Many scholars believed it was referring to treasures taken out of the Temple before the Romans arrived and placed in over sixty locations. This raised the tantalising prospect that all over modern Israel and Jordan are the most spectacular finds waiting to be discovered.
Others argued that the community was leading people of the future on a wild goose chase for objects that did not exist at all. And certainly, treasure hunters have been consistently disappointed ever since. But it’s hard to imagine a community facing the arrival of Roman legions set on decimating them in an act of bloody imperial vengeance would waste their last moments on earth etching a hoax into a copper scroll.
A Templar related theory posits that there was a second copper scroll. This one was hidden under the Temple in Jerusalem for future generations to discover. And, the theory goes, when the Knights Templar began digging under what they believed to be the Temple of Solomon, they discovered this scroll. The wealth they were then able to unearth at multiple locations formed the basis of their fabulous wealth.
For many Israelis today, the thrilling prospect of finding the sacred items of the destroyed Temple would herald the prospect of rebuilding it. However, one can imagine the political storm that would create.
The former Templar stronghold of Acre in modern Israel has been throwing up some interesting discoveries of late.
A team from Haifa University found the wreck of a long lost crusader ship in the bay with a horde of golden coins lying next to it on the seabed. The gold is dated with certainty to the latter half of the 13th century and that fits with the fall of Acre to the Mamluk Sultan of Egypt in 1291. It seems that Christian soldiers, faced with certain defeat, gathered up their wealth and tried to make a getaway.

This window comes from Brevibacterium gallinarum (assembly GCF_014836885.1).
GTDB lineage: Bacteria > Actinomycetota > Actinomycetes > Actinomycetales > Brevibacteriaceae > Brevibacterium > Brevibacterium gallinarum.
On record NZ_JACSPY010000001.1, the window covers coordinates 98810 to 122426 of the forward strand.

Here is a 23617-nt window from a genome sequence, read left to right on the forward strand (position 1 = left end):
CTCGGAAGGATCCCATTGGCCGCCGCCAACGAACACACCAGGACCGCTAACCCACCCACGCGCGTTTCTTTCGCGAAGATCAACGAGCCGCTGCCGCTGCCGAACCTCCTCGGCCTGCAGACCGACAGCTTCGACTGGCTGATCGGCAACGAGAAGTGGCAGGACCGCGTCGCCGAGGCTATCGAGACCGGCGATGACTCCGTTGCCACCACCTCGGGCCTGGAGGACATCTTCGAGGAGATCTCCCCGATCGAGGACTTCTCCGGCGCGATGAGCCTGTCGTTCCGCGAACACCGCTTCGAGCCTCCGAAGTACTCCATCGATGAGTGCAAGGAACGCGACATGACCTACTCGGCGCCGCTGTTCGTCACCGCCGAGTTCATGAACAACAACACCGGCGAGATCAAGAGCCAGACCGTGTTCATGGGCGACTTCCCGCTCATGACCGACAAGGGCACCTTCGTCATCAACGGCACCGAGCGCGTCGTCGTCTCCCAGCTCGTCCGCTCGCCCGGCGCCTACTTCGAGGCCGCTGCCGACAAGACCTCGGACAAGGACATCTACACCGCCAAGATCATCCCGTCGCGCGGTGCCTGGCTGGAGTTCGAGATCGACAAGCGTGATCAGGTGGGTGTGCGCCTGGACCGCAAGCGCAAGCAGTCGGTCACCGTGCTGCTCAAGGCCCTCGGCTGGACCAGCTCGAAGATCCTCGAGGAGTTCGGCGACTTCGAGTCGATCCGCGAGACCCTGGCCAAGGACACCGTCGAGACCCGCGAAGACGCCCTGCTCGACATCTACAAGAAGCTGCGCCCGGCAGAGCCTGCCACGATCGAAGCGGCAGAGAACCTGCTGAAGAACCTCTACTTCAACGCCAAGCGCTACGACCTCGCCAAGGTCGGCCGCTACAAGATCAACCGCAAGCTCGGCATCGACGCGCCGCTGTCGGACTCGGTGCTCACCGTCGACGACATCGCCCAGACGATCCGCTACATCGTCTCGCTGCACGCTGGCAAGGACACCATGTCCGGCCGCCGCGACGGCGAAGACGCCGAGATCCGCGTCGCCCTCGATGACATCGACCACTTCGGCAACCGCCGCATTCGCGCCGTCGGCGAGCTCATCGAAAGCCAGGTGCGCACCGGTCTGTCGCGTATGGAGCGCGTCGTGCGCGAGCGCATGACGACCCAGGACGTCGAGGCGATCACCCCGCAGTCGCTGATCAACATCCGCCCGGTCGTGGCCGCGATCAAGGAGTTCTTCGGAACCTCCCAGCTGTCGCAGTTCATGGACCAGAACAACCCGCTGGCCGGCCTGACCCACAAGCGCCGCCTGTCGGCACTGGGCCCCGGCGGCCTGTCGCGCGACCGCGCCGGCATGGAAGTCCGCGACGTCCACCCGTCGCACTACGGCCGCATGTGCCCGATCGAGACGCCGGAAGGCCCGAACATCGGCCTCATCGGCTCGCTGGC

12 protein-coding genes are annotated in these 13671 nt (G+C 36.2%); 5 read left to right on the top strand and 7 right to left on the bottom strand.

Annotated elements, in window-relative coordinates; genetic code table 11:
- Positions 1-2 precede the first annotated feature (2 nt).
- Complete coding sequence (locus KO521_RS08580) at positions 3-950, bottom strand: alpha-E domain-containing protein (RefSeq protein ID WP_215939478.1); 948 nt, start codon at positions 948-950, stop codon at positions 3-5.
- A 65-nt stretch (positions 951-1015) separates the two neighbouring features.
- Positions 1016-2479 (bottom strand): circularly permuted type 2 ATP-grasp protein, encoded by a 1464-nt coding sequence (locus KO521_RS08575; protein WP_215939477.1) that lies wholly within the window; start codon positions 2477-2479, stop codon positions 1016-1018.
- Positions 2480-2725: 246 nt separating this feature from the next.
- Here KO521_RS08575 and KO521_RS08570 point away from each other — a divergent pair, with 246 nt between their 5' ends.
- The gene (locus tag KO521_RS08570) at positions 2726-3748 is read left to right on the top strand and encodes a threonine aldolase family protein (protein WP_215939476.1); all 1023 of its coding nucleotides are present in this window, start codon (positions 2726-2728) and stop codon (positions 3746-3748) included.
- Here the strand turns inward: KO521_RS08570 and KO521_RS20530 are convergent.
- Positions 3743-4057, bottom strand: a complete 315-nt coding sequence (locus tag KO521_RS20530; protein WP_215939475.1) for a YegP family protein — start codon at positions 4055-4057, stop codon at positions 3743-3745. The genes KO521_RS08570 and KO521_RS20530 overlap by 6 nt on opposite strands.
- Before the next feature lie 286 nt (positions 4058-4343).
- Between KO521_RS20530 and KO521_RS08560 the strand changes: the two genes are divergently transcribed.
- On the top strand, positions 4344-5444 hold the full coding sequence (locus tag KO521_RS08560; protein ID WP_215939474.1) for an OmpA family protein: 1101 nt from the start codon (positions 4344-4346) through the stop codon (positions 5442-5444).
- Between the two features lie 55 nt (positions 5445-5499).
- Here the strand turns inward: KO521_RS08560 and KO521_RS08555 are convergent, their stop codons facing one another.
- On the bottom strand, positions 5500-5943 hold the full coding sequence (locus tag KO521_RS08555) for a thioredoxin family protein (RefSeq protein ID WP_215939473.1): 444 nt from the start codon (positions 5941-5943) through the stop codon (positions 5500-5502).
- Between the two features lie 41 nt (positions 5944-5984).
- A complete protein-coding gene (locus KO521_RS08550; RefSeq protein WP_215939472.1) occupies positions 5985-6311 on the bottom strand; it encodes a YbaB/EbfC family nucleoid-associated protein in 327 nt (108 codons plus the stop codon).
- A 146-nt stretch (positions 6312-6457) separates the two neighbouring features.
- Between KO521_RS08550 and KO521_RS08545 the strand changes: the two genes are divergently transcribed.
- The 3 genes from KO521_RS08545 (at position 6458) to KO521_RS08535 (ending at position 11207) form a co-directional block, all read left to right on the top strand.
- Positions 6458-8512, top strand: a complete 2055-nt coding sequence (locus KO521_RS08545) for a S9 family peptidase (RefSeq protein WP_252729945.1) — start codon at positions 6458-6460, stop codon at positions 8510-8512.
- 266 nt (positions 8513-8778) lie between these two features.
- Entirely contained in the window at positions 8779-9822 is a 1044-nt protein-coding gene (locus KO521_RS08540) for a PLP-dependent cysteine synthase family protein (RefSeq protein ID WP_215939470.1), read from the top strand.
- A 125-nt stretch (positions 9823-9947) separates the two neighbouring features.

The Israeli newspaper Haaretz reports on the story HERE. There has always been a great deal of speculation as to what happened to the treasure amassed by the Templars in the Holy Land. This will fuel the suspicion that they spirited a good deal of it back to their preceptories in Europe – making them a target for resentment later on.
Another team from Haifa University has made yet another incredible discovery outside the Ottoman walls of the city. They have found the headquarters of the Teutonic Order, another militarised monastic warrior elite force during the crusades.
After the fall of Jerusalem to Saladin in 1187, Acre became the centre of crusader operations in the Holy Land. The Christian territories were much diminished by 1291 and looking back, it does seem that defeat was inevitable.
When it came though, the clock began ticking against the Knights Templar. Driven out of all their mainland fortresses in the Holy Land – what was their raison d’etre? How could they claim to have God on their side when defeat after defeat suggested otherwise? Within 20 years after the fall of Acre, the Templar order would be wiped out by the French monarchy and the papacy acting in concert.
Several days after Christmas – the day which marks the birth of Christ – comes the Epiphany signifying the arrival of the three wise men at the stable. Known in England as ‘Twelfth Night’ when players called ‘mummers’ would perform. Up until the 19th century, Twelfth Night was as magical if not more so than Christmas Day itself. But given that the reference to the three kings is a passing paragraph in the gospel of Matthew, how did it come to have such a powerful hold on medieval minds?
Well, like many biblical stories, it underwent a certain amount of embroidering at later hands that most Christians today are unaware of and had nothing to do with the original gospel account. The casting of the three men as kings is largely the work of two early Christian scholars – Tertullian and Origen – whose writings were regarded as a bit suspect by the early church though they were hugely influential. Tertullian was keen to prove that the Jews were no longer God’s chosen people and the act of obeisance by the kings to Jesus fulfilled an Old Testament prophecy thereby proving he was the Messiah.